It’s a little safer to get into the water: Unprovoked shark attacks dropped to a 10-year low worldwide in 2022, shark watchers say.
A total of 57 unprovoked bites occurred in 2022, tying with 2020 for the fewest number of reported incidents during the last 10 years, according to the University of Florida’s International Shark Attack File.
Of those attacks, five were fatal — down from nine deaths in 2021 and 10 in 2020.
Since 2013, there have been an average 74 unprovoked bites a year, researchers say.
The 2020 low likely was related to COVID-19 travel restrictions and beach closures, which resulted in fewer encounters between humans and sharks, researchers said.
Declining shark populations are one likely cause of the low numbers of bites in 2022, researchers said.
“Generally speaking, the number of sharks in the world’s oceans has decreased, which may have contributed to recent lulls,” said Gavin Naylor, director of the Florida Museum of Natural History’s Florida Program for Shark Research.
“It’s likely that fatalities are down because some areas have recently implemented rigorous beach safety protocols, especially in Australia,” Naylor said in a museum news release.
The United States had the most bites, with Florida reporting more bites than anywhere else in the world. None of Florida’s 16 unprovoked bites were fatal, but two resulted in amputations.
Long Island also experienced a record number of shark bites, with New York reporting eight bites in 2022. Before these attacks, the state had only 12 reported unprovoked bites on record.
Juvenile sand tiger sharks have taken up residence in Great South Bay between Long Island and Fire Island, researchers have determined. The sharks use the sheltered bay as a nursery, and the majority of Long Island bites likely are from sand tiger sharks hunting bait fish in the surf zone.
“The Gulf Stream’s eddies ebb and flow each year. Sometimes they can come very close to shore, bringing nutrients and fish with them. The juvenile sand tigers will follow the fish, which in some cases leads to an uptick in encounters with people,” Naylor said.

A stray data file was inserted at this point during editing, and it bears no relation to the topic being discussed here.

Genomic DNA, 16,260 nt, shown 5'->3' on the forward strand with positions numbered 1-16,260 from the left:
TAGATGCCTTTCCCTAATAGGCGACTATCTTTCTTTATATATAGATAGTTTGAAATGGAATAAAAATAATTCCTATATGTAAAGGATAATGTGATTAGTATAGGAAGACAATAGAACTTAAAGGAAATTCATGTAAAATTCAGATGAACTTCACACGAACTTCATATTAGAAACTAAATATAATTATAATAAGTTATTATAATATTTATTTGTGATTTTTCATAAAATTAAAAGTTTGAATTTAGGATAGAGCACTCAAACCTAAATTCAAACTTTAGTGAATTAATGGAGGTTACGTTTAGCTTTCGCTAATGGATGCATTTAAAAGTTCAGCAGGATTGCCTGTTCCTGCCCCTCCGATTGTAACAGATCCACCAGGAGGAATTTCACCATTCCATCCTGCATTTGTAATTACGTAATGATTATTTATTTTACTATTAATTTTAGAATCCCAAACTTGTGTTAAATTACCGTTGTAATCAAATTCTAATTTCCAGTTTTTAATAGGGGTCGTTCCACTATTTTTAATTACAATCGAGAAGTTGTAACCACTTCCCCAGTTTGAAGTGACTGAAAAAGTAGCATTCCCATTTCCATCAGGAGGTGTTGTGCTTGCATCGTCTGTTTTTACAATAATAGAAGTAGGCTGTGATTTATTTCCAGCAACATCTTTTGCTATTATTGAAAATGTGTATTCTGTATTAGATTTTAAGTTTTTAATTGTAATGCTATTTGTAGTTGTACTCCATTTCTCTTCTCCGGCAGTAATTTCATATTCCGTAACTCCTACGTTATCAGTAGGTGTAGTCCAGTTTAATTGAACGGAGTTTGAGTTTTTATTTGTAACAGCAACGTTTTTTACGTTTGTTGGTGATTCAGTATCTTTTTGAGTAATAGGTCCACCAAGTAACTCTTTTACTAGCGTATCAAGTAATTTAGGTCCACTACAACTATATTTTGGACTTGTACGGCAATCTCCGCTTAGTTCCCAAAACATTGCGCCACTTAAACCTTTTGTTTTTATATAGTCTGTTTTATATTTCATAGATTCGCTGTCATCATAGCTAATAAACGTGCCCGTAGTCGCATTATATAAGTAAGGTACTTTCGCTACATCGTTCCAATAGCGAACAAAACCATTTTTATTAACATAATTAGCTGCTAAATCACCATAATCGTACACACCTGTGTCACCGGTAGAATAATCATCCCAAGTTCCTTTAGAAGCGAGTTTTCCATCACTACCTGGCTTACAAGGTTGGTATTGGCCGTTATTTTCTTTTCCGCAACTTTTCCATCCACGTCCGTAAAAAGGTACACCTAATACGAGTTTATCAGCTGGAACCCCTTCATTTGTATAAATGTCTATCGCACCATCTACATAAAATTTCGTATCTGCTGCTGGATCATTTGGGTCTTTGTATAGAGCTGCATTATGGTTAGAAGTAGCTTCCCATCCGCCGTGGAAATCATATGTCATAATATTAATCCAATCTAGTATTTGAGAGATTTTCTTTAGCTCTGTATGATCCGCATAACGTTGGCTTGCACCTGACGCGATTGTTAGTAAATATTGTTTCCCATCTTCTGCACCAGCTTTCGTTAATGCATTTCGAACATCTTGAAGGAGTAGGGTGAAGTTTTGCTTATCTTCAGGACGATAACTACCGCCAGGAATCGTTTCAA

“Juveniles tend to be more experimental and will try things that an adult shark wouldn’t,” Naylor continued. “If fish are especially dense where people are swimming and visibility is poor, then it is more likely that young sharks, which lack the experience of older animals, will mistake a swimmer’s foot for their intended prey.”
The United States had only one unprovoked bite death, involving a snorkeler who went missing along Keawakapu Beach in Maui, Hawaii.
Australia had nine confirmed unprovoked bites, and single bites occurred in New Zealand, Thailand and Brazil.
South Africa had two unprovoked attacks, both fatal and likely caused by white sharks, researchers said.
Two fatal attacks occurred on the same day in Egypt’s Red Sea, where shark bites are rare. The attacks, less than a mile from each other, are suspected to be the work of a single shark.
Even without the worldwide decline in shark bites, your chances of being attacked by a shark are incredibly low, researchers said.
Drowning poses the greater hazard — it’s the third leading cause of accidental death worldwide — and rip tides and powerful currents can swiftly carry away beachgoers.
To lower your risk of an unprovoked shark bite, take steps like removing reflective jewelry and avoiding areas where people are fishing.
The International Shark Attack File’s annual report focuses mainly on unprovoked bites, and does not highlight attacks that might have been caused by nearby fishing, chum in the water or other mitigating circumstances.
“Unprovoked bites give us significantly more insight into the biology and behavior of sharks,” Naylor said. “Changing the environment such that sharks are drawn to the area in search of their natural food source might prompt them to bite humans when they otherwise wouldn’t.”
There were 32 additional bites in 2022 that were intentionally or unintentionally provoked, researchers said.
The International Shark Attack File has more about reducing your risk of shark attack.
SOURCE: Florida Museum of Natural History, news release, Feb. 6, 2023
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